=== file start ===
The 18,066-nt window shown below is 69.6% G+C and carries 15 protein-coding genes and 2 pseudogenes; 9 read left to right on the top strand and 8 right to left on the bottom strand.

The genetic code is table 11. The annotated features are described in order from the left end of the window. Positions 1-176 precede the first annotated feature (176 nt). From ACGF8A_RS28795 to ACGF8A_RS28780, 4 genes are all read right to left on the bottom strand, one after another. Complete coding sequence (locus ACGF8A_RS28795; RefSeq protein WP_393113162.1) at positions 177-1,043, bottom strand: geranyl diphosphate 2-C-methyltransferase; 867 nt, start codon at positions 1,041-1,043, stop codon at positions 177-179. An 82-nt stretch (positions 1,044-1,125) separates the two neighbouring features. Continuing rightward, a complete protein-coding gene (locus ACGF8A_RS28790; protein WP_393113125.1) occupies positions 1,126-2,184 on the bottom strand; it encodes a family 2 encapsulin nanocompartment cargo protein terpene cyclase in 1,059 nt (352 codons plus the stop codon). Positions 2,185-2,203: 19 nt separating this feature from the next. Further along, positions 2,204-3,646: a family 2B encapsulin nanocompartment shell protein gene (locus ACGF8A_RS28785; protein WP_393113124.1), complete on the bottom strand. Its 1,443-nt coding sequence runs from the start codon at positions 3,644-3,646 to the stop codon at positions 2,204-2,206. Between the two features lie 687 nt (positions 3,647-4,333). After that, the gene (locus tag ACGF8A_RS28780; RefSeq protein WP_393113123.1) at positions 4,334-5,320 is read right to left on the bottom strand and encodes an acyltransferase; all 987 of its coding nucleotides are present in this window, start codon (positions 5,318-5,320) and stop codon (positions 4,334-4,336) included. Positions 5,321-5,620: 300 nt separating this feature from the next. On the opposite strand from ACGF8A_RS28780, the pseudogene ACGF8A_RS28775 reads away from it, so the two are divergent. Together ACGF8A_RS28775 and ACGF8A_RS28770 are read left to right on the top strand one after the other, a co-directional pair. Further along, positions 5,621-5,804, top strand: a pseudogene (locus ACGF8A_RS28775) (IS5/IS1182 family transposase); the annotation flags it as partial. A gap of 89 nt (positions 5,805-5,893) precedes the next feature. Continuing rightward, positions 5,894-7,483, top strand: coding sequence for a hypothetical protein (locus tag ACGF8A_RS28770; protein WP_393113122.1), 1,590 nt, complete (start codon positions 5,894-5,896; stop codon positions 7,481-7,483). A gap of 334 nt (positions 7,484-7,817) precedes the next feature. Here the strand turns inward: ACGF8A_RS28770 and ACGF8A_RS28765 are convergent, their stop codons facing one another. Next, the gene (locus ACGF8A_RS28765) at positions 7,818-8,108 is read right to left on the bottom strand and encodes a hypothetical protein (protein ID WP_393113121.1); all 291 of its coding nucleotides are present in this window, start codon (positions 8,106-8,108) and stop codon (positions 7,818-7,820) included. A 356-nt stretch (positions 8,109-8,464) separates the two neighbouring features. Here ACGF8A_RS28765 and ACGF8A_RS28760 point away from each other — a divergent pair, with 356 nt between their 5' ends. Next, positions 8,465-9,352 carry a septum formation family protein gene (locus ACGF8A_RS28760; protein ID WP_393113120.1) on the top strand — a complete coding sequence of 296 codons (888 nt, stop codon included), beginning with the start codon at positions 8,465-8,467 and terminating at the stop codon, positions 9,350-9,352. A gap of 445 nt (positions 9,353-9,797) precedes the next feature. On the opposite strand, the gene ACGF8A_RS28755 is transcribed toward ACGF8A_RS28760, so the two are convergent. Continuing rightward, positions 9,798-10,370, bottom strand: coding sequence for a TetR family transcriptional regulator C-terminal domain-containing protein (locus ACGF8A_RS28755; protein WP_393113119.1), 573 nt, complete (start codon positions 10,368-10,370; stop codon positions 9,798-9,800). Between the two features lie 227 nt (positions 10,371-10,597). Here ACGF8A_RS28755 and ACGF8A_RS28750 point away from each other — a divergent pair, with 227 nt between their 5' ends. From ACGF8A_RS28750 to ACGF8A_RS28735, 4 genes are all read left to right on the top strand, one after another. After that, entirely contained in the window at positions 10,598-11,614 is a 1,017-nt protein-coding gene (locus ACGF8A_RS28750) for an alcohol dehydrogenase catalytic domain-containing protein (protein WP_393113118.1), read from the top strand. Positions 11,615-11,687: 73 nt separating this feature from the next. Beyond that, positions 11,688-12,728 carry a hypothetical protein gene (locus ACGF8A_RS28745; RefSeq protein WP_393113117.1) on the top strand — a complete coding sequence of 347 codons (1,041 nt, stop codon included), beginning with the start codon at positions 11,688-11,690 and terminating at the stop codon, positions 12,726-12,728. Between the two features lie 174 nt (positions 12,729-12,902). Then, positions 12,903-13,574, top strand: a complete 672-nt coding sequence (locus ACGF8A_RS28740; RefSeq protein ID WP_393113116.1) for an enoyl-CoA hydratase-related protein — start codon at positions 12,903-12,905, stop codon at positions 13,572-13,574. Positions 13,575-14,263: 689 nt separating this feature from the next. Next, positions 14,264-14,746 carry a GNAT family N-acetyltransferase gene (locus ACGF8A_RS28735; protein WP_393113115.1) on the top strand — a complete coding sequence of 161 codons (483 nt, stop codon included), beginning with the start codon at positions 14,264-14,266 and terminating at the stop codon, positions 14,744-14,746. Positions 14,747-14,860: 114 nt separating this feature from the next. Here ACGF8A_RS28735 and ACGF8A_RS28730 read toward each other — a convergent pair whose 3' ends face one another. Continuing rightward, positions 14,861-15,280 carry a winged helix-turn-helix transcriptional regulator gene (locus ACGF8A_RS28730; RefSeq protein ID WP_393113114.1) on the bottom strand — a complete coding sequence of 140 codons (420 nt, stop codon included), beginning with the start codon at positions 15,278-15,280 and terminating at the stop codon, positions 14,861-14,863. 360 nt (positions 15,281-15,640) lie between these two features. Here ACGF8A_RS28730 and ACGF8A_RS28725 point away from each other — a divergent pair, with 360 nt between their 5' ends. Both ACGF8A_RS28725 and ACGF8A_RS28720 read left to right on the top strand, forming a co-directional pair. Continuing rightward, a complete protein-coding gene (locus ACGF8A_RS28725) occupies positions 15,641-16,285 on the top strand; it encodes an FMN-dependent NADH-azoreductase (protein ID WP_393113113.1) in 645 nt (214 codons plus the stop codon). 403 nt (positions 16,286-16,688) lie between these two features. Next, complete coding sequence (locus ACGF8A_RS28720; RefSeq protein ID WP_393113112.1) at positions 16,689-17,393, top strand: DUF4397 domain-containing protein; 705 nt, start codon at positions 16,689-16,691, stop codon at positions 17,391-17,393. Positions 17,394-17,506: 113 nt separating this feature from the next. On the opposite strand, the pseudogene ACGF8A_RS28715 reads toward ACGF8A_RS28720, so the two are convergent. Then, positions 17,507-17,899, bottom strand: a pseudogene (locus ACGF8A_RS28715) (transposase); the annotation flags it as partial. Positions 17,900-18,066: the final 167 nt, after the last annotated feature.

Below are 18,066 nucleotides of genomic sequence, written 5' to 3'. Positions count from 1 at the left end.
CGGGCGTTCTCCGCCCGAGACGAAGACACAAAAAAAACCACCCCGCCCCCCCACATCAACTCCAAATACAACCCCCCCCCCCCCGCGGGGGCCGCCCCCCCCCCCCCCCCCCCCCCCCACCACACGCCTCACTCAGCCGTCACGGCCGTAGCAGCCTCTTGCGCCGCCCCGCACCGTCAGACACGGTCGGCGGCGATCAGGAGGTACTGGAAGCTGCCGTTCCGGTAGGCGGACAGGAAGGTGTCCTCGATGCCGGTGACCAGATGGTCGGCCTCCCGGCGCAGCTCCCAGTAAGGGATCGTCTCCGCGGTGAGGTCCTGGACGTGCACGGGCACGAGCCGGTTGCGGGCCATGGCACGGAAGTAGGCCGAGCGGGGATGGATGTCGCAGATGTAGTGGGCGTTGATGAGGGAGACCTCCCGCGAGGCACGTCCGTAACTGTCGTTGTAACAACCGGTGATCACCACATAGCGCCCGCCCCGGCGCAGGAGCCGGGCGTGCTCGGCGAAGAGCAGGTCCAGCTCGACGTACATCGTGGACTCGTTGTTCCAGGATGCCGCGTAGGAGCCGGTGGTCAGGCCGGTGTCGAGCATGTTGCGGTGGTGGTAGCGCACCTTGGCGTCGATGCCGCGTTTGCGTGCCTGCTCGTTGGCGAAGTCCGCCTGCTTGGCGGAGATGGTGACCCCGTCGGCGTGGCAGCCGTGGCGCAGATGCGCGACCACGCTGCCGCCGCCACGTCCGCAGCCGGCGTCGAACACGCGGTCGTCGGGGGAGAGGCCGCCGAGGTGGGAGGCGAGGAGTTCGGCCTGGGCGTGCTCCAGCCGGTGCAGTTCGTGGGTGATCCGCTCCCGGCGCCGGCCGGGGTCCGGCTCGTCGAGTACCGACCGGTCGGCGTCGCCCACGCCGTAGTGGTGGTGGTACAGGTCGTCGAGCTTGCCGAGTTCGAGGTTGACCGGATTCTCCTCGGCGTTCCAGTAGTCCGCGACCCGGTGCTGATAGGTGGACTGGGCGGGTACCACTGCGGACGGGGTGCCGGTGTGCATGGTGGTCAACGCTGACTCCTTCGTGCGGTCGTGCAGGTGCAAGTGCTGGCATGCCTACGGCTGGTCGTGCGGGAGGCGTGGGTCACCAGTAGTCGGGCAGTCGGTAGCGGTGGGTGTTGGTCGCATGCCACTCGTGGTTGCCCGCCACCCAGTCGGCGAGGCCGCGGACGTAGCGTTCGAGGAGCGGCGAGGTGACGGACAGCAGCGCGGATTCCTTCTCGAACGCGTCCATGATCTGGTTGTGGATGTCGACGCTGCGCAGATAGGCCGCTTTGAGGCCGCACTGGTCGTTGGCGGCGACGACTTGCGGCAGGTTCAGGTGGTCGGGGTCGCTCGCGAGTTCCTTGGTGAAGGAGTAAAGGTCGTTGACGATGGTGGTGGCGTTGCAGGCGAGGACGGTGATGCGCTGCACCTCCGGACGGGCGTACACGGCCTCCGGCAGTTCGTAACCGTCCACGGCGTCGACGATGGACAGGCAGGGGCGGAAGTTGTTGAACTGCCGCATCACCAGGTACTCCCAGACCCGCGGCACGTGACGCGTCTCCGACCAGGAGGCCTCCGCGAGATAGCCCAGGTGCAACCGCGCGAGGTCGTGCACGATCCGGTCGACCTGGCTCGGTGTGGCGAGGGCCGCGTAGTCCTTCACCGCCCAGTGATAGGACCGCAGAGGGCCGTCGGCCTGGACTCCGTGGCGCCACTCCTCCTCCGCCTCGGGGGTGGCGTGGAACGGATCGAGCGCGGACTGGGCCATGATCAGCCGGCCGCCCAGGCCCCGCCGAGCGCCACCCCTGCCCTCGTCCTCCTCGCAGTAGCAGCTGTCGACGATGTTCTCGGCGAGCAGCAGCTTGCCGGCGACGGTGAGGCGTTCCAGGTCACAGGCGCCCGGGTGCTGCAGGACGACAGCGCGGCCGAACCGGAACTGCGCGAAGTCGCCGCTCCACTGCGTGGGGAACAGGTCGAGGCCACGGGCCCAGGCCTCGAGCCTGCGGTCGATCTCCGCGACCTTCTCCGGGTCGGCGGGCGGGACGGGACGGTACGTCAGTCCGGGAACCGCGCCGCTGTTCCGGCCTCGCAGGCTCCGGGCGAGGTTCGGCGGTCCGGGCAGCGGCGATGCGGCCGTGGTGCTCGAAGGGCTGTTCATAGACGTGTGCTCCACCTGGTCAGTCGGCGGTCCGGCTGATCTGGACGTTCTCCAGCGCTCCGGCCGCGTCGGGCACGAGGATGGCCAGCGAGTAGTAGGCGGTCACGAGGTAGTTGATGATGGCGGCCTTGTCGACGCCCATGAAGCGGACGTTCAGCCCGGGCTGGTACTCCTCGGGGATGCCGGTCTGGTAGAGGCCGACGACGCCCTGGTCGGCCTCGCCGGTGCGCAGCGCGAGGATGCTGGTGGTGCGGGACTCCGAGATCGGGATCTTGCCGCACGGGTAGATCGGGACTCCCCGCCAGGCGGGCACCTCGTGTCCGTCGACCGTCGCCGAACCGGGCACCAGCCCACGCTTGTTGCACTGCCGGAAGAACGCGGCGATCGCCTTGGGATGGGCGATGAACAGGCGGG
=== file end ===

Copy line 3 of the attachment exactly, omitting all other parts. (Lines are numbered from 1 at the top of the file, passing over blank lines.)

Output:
Below are 18,066 nucleotides of genomic sequence, written 5' to 3'. Positions count from 1 at the left end.